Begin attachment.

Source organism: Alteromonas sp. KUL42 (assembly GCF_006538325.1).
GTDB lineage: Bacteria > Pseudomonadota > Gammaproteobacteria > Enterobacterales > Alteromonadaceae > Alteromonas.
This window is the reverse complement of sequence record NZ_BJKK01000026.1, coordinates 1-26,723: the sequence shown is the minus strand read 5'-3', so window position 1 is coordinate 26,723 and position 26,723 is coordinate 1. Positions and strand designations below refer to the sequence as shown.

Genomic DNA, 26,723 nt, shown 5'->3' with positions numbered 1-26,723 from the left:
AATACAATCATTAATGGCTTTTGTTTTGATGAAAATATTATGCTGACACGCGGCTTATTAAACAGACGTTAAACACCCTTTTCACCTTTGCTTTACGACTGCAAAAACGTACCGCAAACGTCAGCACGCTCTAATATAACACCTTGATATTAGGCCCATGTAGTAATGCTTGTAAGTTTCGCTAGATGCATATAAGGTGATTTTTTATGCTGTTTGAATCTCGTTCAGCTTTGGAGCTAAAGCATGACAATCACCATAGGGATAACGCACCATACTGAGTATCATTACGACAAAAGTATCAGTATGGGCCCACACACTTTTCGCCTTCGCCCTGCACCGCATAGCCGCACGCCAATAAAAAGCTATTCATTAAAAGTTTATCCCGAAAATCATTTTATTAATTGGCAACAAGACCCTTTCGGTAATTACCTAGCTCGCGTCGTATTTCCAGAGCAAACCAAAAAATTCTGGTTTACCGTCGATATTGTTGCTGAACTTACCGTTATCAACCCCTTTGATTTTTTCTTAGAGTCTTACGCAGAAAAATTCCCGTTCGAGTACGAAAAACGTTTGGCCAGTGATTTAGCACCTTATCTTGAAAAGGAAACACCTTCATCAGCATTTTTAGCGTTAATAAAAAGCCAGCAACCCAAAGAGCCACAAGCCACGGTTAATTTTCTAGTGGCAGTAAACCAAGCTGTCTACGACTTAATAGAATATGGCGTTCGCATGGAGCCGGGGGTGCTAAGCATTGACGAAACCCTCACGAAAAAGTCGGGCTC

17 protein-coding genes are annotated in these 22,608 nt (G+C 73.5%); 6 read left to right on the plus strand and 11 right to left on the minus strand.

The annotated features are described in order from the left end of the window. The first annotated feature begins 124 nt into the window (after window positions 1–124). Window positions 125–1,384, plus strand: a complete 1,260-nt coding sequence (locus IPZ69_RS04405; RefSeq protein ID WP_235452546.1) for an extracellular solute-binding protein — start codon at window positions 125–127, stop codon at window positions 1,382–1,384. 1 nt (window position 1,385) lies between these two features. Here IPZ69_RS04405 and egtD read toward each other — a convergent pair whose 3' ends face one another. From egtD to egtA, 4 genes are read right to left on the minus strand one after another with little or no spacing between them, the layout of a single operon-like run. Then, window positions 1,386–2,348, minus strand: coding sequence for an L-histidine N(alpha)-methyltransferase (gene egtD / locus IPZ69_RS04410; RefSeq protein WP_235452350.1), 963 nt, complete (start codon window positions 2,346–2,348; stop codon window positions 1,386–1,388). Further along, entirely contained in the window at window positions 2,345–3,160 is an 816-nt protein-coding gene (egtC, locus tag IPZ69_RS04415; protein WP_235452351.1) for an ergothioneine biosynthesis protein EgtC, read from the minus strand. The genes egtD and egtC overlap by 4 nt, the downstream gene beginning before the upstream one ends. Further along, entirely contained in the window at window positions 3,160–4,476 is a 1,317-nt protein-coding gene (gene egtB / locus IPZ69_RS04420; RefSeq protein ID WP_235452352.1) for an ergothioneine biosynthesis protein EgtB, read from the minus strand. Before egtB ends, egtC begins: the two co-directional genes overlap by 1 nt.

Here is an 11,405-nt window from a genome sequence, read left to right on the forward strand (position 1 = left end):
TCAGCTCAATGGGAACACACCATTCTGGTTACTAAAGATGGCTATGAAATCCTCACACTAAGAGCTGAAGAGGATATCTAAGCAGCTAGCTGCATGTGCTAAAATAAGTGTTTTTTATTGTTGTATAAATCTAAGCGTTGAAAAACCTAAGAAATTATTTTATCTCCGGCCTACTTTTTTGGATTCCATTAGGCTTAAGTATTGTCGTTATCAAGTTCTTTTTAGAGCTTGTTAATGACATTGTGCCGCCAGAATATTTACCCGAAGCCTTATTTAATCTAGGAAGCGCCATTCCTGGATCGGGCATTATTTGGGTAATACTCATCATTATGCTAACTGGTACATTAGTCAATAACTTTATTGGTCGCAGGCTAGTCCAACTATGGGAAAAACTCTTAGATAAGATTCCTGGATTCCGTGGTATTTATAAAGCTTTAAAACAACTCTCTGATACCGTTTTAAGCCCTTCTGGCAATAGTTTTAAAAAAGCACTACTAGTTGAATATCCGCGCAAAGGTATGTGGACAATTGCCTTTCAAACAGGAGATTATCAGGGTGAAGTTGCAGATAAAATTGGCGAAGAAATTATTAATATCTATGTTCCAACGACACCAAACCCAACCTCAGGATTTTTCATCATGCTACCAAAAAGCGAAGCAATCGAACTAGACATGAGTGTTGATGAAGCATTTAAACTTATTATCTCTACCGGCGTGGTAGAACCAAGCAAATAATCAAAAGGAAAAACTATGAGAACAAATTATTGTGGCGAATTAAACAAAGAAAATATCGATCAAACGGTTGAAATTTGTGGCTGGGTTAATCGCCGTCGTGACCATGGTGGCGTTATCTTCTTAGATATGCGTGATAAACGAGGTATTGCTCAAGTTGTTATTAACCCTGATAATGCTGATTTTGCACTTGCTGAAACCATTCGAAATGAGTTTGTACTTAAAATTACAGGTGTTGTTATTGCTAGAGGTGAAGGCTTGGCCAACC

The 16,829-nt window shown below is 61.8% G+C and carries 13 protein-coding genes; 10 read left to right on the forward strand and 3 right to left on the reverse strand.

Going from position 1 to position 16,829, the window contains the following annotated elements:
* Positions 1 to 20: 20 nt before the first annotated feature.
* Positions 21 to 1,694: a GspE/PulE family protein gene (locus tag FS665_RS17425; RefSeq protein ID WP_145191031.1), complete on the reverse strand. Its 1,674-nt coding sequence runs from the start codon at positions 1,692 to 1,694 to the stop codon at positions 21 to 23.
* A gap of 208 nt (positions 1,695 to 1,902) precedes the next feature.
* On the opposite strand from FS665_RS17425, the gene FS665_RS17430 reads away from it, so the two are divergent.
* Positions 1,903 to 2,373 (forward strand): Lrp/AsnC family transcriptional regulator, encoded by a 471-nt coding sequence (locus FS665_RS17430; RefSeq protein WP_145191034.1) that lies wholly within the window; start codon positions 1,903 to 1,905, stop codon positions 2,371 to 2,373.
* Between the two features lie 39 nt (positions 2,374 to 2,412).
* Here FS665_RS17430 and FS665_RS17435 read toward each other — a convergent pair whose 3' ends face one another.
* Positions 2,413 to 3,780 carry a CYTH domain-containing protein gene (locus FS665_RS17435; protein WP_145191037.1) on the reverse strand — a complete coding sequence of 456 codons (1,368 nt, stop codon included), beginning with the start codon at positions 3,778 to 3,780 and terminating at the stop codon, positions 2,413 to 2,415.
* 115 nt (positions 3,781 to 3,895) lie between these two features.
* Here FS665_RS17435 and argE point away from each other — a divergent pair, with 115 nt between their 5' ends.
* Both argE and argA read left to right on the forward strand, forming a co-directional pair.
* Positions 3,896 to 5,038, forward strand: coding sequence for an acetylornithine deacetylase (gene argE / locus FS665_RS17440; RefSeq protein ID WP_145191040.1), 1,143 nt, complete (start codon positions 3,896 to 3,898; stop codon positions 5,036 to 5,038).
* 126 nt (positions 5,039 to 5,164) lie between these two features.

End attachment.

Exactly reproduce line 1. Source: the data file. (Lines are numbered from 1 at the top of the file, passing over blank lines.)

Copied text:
Source organism: Alteromonas sp. KUL42 (assembly GCF_006538325.1).